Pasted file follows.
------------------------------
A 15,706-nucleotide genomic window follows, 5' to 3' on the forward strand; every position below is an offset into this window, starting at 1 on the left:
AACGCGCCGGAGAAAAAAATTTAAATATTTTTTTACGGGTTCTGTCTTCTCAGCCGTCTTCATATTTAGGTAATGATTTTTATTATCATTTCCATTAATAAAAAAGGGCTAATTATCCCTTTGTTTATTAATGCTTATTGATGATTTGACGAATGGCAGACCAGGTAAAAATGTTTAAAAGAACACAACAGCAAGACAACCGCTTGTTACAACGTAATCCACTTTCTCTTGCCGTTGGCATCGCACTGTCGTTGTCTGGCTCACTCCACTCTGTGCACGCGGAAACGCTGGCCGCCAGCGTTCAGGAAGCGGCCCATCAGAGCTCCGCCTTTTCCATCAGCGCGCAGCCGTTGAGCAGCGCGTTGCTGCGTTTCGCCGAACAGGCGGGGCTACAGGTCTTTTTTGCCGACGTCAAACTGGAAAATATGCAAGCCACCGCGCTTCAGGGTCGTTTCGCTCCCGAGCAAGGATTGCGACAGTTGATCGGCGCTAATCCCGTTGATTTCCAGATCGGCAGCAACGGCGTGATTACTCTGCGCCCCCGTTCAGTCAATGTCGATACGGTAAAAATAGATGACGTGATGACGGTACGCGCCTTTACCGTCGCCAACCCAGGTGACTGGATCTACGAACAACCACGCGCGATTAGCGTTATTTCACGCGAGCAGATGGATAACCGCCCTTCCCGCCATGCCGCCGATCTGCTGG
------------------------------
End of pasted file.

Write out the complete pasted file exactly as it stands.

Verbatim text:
A 15,706-nucleotide genomic window follows, 5' to 3' on the forward strand; every position below is an offset into this window, starting at 1 on the left:
AACGCGCCGGAGAAAAAAATTTAAATATTTTTTTACGGGTTCTGTCTTCTCAGCCGTCTTCATATTTAGGTAATGATTTTTATTATCATTTCCATTAATAAAAAAGGGCTAATTATCCCTTTGTTTATTAATGCTTATTGATGATTTGACGAATGGCAGACCAGGTAAAAATGTTTAAAAGAACACAACAGCAAGACAACCGCTTGTTACAACGTAATCCACTTTCTCTTGCCGTTGGCATCGCACTGTCGTTGTCTGGCTCACTCCACTCTGTGCACGCGGAAACGCTGGCCGCCAGCGTTCAGGAAGCGGCCCATCAGAGCTCCGCCTTTTCCATCAGCGCGCAGCCGTTGAGCAGCGCGTTGCTGCGTTTCGCCGAACAGGCGGGGCTACAGGTCTTTTTTGCCGACGTCAAACTGGAAAATATGCAAGCCACCGCGCTTCAGGGTCGTTTCGCTCCCGAGCAAGGATTGCGACAGTTGATCGGCGCTAATCCCGTTGATTTCCAGATCGGCAGCAACGGCGTGATTACTCTGCGCCCCCGTTCAGTCAATGTCGATACGGTAAAAATAGATGACGTGATGACGGTACGCGCCTTTACCGTCGCCAACCCAGGTGACTGGATCTACGAACAACCACGCGCGATTAGCGTTATTTCACGCGAGCAGATGGATAACCGCCCTTCCCGCCATGCCGCCGATCTGCTGG